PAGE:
Long-time Ellensburg artist Jane Orleman moved slowly through the gallery on Saturday afternoon, enjoying a private conversation with Jensen in the gallery lighting casting a sublime sense on what was being discussed. She later posted on her Facebook, "I just saw (Steve's) exhibit for the fourth time ... it speaks to me." Clymer Museum/Gallery curator Matthew Lennon stood back and observed as people moved throughout the gallery, taking in the various carvings on the wall and sculptures in the center of the room, knowing this was a significant body of work by a renowned artist. "Jensen's work tradition and craft eloquently merge to remind us that life is a journey, a shared voyage. The boat, or vessel, speaks of the unknown, risk and necessity," he said. "His work fearlessly and caringly addresses this most mysterious and profound odyssey. His work defies division, validates and celebrates human experiences." Jensen is a graduate of Cornish College of Arts in Seattle. His work is featured throughout Washington and on a national stage.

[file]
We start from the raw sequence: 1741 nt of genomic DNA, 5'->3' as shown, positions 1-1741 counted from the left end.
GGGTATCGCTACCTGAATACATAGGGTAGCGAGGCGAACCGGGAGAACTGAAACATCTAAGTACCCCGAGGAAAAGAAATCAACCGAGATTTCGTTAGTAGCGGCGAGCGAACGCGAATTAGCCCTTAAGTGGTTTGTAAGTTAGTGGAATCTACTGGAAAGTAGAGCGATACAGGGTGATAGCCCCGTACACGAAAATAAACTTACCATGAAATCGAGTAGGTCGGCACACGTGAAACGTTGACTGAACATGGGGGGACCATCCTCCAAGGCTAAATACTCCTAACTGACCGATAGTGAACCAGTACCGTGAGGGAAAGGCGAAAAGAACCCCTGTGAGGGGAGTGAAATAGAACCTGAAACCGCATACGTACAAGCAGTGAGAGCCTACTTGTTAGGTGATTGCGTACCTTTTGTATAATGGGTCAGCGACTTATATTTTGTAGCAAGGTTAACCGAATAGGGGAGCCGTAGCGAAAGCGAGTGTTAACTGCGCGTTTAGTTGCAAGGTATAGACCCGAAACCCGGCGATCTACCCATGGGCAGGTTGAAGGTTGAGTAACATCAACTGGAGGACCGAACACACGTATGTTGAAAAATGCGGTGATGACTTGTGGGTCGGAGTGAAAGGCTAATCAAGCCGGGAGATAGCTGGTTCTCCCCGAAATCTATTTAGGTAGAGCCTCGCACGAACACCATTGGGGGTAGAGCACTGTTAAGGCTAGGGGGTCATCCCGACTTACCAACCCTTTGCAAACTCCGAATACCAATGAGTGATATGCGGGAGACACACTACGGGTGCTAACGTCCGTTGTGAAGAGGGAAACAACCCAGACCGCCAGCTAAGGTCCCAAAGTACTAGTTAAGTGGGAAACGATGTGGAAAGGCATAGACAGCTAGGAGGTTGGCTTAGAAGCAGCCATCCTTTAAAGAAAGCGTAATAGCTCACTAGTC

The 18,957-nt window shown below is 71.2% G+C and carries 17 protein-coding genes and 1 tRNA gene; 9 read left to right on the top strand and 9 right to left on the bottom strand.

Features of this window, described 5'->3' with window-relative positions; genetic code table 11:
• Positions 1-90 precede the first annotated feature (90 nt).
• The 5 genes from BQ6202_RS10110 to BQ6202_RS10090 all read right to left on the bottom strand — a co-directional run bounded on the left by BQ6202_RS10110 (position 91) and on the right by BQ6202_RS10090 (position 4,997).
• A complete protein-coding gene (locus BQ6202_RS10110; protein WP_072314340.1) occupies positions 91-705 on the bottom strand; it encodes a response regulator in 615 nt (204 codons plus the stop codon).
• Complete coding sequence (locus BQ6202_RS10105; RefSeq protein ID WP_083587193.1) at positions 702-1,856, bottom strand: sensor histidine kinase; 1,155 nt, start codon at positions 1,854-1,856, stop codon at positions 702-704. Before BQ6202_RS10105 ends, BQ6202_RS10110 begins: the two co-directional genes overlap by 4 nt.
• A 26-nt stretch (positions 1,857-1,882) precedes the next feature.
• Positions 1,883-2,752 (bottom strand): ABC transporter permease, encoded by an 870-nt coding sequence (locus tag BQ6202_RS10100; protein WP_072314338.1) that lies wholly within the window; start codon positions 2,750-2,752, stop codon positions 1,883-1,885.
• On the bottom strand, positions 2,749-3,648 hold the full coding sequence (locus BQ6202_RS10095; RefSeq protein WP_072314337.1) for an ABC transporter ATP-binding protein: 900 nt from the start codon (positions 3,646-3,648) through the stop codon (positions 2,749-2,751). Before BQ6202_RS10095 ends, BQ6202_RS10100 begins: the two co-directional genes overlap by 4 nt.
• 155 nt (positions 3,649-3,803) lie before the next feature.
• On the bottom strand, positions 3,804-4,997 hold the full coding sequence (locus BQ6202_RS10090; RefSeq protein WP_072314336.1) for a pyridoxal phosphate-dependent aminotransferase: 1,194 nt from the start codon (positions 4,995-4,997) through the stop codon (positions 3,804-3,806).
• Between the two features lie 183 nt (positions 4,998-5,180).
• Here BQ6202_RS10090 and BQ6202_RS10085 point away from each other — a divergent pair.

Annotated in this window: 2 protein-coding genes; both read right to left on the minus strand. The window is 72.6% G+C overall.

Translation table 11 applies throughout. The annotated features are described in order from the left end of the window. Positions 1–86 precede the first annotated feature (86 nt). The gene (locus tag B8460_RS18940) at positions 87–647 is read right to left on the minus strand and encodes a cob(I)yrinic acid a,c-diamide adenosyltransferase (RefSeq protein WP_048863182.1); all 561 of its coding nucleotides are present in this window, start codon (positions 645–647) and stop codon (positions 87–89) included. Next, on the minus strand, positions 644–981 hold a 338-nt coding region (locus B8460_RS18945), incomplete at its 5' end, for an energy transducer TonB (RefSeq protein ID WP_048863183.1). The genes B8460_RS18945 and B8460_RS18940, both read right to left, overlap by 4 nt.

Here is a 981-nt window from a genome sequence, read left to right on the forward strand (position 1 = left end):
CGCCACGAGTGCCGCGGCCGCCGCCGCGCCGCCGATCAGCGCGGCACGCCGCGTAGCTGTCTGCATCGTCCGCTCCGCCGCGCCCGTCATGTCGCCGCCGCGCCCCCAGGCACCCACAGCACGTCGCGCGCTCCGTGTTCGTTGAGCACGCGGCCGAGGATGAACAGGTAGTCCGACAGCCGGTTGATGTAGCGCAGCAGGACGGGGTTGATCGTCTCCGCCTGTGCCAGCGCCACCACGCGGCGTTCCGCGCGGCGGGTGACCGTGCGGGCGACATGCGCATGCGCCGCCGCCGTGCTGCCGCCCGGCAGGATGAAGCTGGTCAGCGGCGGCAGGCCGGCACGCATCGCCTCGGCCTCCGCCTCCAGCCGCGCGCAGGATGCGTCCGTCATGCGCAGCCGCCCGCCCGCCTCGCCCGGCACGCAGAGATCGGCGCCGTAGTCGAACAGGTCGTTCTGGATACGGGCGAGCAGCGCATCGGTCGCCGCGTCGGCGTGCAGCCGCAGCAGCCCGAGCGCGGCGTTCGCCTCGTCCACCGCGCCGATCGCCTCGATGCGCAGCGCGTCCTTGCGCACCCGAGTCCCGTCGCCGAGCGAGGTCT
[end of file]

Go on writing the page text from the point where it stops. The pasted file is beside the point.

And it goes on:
In 2008, self-funded private astronaut Richard Garriott spent 12 days in space aboard the International Space Station. Among the items he took was a 12-piece art exhibition by 10 artists, including two of Jensen's pieces.
Ghost Ship is a 45-inch by x go-inch piece oil and Italian plaster on wood. Others are made of recycled pallets with a burnt background. Others include personal items of those who have crossed over. He pieces personal history into carvings of life, as well of death. "I was showing in Edison, and they were dredging in the slews and the mud and they came across these gigantic trees," he said. "This piece has been radiocarbon dated, it's 2,300 years old. "This one over here, this is the cutting board from a kitchen, and down below it's part of the deck of a ship." He has a way of bringing to life carvings of art, partly inspired by his upbringing of parents that were born in Norway. It reaches across the tragedy of life's lessons and inspires to make something good from something bad.
Rodney Harwood Rodney Harwood: award-winning journalist and columnist. Lover of golf and the written word. I can be reached at firstname.lastname@example.org